A parenting perspective on the latest headlines
Aug 8, 2013
Injuries Related to Fighting Reduce Teenagers' Intelligence
At a critical time for neurological development, adolescents who suffer serious injuries in a physical altercation experience a significant drop in IQ – and girls' intelligence takes a bigger hit
It's common for teenagers to tussle without thinking about the consequences. In fact, MSN Healthy Living notes that about one in 20 teens get into fights. And, if they argue in school, they might get detention or suffer through suspension. But, a new study shines light on a more permanent outcome to fighting: a drop in IQ.
The study, which was released in the Journal of Adolescent Health found that "fighting-related injuries have a significant impact on subsequent cognitive functioning and intelligence."
For this study, data from the National Longitudinal Study of Adolescent Health, which was collected between 1994 and 2002, was analyzed. It examined 20,000 people ages 12-21 – and each of them had been in a physical altercation, which resulted in having to be examined by a doctor.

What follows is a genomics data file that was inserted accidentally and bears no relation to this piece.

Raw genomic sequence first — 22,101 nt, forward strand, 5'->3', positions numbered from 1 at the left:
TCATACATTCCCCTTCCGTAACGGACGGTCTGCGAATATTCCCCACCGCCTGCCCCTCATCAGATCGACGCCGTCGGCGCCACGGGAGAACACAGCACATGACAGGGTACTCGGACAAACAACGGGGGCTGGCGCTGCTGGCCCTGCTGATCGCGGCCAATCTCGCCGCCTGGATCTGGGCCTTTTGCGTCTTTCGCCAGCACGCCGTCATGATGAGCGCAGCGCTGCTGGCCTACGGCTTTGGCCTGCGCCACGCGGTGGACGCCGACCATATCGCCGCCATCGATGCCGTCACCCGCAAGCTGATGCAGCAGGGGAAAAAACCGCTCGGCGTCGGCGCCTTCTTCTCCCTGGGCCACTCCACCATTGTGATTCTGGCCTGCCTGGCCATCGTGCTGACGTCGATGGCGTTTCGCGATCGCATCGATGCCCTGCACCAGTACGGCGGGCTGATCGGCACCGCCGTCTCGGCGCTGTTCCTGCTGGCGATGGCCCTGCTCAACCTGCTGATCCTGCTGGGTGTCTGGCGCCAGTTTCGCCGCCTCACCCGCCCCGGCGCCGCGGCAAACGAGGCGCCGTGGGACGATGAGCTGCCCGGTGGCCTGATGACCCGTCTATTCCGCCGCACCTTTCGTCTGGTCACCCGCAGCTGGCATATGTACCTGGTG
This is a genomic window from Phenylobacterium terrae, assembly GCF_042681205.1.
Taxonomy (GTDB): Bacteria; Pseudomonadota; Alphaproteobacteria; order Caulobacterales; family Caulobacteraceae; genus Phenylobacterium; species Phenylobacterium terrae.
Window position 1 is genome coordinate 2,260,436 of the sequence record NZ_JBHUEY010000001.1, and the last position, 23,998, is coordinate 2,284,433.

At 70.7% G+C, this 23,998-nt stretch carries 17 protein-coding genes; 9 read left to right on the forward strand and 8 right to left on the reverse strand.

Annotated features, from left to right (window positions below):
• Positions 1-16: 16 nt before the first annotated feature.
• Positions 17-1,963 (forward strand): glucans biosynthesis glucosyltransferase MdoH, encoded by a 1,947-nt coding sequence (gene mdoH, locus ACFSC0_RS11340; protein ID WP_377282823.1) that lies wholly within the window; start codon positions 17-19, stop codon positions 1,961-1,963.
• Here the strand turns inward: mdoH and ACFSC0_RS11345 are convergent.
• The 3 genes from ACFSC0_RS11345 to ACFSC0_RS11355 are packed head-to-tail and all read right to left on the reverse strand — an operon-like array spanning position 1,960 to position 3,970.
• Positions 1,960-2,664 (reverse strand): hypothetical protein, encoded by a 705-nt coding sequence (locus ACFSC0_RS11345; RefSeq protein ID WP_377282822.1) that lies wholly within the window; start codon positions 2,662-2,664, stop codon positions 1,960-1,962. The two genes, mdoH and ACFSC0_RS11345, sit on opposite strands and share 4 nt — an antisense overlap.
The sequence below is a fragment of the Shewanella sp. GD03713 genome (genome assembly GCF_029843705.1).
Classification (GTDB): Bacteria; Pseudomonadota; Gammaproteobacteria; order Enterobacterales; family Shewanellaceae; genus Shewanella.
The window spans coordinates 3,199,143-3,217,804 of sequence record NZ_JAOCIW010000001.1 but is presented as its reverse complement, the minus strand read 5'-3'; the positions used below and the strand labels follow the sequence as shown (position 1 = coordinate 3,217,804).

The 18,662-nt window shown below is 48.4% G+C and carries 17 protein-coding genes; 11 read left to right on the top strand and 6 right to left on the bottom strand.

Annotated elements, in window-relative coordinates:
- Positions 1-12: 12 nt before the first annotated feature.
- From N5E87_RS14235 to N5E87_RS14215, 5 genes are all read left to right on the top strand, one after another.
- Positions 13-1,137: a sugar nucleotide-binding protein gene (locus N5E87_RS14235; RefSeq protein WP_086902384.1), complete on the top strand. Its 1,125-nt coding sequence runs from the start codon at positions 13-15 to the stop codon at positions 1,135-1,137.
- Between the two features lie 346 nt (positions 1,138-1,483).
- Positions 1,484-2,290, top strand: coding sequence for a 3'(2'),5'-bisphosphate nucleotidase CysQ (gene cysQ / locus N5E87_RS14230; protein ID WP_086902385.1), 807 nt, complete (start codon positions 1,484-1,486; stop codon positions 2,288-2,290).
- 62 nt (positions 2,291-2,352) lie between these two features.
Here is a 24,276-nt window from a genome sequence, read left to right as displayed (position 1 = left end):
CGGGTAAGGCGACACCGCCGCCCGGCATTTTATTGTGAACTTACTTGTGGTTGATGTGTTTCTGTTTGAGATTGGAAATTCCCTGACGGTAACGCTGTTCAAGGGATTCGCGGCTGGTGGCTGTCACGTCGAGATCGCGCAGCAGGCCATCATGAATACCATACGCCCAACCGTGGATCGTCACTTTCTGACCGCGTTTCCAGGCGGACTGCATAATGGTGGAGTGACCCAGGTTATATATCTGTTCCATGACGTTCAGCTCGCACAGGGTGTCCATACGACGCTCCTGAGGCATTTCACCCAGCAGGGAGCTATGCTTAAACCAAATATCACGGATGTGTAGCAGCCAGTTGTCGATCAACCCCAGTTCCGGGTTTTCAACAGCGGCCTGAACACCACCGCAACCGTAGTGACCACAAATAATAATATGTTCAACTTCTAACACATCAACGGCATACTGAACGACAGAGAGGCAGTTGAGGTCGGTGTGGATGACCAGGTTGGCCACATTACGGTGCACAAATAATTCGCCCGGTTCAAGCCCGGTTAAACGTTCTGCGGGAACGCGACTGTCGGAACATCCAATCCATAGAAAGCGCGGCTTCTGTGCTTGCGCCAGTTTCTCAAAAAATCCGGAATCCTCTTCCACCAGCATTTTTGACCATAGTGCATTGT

The findings are startling.
Male subjects experienced an average IQ loss of 1.62 points – and for females, they suffered an average loss of 3.02 points.
When a teen misses one year of school, his or her IQ is lowered by 2 to 4 points. So, females can actually suffer that loss in IQ points after just one fight, whereas men are more likely to experience the damage after two fights.
Why do girls lose more IQ points? According to the study, "males have been found to possess specific physiological characteristics that result in an increased ability to inflict and withstand physical damage."
Unfortunately, however, it only takes one or two fights to really cause damage to your teen's development. These findings are just another reason to avoid an altercation.